The shedra or monastic college at Surmang Dutsi Til monastery in eastern Tibet has been launched and now needs ongoing support. This new shedra is a magnificent 25,000 square foot structure that promises educational opportunities for monks and nuns as well as lay people of all ages, including girls and boys in the Surmang valley. Thanks to the Pema Chödrön Foundation grant and individual contributors for generous gifts that allowed the completion of the Surmang Shedra complex.
History of the Shedra
Surmang is the home monastery for the renowned Trungpa lineage of Buddhist teachers. The current abbot, Chöky Senge Rinpoche, the Twelfth Trungpa, who is now in his twenties, will be the leader of the Surmang Shedra. The previous shedra at Dutsi Til—established by Chögyam Trungpa Rinpoche, the Eleventh Trungpa, and his teacher Khenpo Gangshar—was destroyed during the Cultural Revolution.
Plans for the new shedra were made between Sakyong Mipham Rinpoche, the son of Chögyam Trungpa, and the Surmang leadership when he visited the monastery in 2001. As part of the plan, Sakyong Mipham created the Konchok Foundation to gather financial support in the West for the shedra and related purposes. In 2003, the Konchok Foundation sent a technical team to Surmang, headed by Bob and Lindy King, the project managers for The Great Stupa of Dharmakaya, to explore the construction requirements. In 2004, architect’s plans were commissioned and the artist’s rendering of the new shedra seen here.
In 2004, funds were raised to begin the construction of the Surmang Shedra. It took six years to complete the basic structure of the new 25,000 square foot shedra building complex and open its facilities to children in the area.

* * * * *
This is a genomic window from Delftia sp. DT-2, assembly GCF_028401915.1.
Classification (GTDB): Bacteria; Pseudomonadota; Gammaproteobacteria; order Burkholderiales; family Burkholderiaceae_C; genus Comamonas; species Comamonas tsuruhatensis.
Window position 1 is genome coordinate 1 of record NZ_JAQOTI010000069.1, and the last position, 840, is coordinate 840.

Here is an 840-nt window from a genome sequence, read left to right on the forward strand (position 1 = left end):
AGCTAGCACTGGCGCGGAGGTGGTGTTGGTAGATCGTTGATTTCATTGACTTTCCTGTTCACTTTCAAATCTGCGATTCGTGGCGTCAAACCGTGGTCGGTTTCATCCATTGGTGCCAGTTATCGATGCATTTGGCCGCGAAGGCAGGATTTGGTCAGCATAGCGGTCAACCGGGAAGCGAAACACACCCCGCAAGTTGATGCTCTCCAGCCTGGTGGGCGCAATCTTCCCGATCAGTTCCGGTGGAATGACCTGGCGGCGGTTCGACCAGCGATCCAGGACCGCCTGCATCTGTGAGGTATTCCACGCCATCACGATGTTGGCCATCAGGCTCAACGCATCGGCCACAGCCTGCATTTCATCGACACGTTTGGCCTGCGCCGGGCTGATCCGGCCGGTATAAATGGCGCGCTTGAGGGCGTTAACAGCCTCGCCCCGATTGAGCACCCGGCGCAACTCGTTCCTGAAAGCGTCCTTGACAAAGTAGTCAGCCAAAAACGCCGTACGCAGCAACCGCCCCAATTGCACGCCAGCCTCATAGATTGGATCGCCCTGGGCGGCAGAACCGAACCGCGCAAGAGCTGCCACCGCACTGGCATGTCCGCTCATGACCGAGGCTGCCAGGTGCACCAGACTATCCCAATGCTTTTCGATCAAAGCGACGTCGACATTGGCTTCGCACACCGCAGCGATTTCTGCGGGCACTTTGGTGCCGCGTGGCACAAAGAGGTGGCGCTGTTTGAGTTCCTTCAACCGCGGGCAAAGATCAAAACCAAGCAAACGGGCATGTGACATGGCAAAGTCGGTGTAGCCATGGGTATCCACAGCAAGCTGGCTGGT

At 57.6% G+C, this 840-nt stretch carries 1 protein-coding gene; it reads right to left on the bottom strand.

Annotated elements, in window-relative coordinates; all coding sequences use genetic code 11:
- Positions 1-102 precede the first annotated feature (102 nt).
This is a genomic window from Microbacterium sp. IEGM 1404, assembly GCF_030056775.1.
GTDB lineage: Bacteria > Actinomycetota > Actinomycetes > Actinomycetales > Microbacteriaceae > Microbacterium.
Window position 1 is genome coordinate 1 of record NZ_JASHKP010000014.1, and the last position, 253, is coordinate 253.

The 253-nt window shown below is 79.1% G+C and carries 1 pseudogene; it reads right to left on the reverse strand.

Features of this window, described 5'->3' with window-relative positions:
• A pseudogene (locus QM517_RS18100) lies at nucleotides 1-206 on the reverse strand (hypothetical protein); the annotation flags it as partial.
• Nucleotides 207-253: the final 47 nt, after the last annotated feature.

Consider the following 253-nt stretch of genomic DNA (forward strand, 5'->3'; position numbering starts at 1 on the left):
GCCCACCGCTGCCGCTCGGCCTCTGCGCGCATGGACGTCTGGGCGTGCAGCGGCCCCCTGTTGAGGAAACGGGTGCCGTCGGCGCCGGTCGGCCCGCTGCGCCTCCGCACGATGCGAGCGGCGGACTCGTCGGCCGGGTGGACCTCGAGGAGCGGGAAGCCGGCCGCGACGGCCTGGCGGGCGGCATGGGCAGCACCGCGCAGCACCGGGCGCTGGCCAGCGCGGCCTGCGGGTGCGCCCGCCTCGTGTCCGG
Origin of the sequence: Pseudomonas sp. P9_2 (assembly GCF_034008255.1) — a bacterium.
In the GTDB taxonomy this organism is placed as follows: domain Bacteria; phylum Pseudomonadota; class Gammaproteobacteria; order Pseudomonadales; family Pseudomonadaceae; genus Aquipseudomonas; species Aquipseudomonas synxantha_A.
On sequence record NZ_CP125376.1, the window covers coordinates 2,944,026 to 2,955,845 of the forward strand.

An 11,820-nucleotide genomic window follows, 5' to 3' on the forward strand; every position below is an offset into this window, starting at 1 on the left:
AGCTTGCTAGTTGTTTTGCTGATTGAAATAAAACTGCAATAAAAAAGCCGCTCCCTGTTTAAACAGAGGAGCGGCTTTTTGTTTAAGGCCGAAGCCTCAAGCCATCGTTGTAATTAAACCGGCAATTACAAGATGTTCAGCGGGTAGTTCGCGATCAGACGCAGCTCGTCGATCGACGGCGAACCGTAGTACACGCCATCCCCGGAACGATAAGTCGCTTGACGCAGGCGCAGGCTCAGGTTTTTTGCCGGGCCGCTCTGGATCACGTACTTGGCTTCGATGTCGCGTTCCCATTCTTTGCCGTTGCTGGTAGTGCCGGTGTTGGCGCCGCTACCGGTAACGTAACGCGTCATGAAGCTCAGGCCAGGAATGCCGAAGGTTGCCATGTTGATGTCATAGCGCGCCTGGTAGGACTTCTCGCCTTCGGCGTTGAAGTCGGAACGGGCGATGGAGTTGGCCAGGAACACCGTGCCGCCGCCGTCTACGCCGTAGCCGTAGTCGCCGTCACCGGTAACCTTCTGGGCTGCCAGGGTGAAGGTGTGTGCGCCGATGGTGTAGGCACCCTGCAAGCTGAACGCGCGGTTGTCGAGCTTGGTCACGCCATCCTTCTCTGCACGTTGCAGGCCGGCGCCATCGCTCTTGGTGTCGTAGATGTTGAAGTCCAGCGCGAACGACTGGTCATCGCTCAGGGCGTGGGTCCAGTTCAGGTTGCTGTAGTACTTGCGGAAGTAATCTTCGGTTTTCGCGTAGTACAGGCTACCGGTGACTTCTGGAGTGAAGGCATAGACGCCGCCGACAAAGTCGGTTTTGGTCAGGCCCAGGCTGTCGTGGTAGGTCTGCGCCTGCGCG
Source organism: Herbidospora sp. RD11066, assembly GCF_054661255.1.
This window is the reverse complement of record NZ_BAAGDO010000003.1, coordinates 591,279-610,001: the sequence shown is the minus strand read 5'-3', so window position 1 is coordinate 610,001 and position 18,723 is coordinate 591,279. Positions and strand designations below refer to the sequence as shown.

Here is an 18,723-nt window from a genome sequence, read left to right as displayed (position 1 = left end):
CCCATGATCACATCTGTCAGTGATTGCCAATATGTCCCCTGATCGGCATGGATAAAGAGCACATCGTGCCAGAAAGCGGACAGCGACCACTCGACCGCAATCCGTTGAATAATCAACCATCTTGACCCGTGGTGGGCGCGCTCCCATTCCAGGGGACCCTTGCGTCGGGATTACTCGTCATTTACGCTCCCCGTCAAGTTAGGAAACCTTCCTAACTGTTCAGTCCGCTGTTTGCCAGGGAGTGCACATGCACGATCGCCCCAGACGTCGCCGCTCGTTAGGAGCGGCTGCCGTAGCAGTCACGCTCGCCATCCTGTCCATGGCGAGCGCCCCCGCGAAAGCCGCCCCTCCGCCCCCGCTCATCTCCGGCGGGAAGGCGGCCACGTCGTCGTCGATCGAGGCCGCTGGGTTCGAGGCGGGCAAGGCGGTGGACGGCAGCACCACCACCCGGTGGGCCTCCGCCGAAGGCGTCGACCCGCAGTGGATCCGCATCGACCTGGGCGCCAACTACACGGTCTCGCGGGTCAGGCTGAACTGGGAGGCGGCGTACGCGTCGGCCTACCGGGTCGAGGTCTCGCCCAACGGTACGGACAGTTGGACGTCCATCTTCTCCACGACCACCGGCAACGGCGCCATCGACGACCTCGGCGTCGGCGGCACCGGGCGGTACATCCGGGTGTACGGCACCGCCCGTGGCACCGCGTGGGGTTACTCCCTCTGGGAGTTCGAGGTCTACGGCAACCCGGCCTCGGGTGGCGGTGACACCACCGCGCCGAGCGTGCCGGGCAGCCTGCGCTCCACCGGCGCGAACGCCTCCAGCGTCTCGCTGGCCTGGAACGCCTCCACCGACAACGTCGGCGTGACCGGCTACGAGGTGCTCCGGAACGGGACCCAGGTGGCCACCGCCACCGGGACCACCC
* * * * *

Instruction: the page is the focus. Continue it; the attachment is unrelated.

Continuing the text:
Programs at the Shedra
In 2010, the shedra complex began being used for the Children’s Education Program, which started in 2008 at another site. This successful program serves more than two hundred local children during peak periods. Novice monks also have also been occupying and using the shedra facilities for their education in the basic monastic curriculum, including debate.
The building complex still requires a few additional finishing before it is ready to serve as a full shedra for adults, including furnishings and landscaping. The statues for its main assembly hall took an extra year to be completed; at long last, they are currently in the process of being installed. An opening ceremony will take place once these finishing touches are done in order to launch the programs for adult monks and nuns.
Please give generously if you are able or contribute whatever you can. Thank you very much to donors who have already stepped up and to the Pema Chödrön Foundation.
For those who are able to support the ongoing shedra programs, commitments of monthly operating support, even in small amounts, are crucial. The single most important cost for keeping the shedra in operation for adults, and also for children, is for food. It costs about $1 per day per person to feed the participants in the shedra programs, whether adults or children, monks or nuns.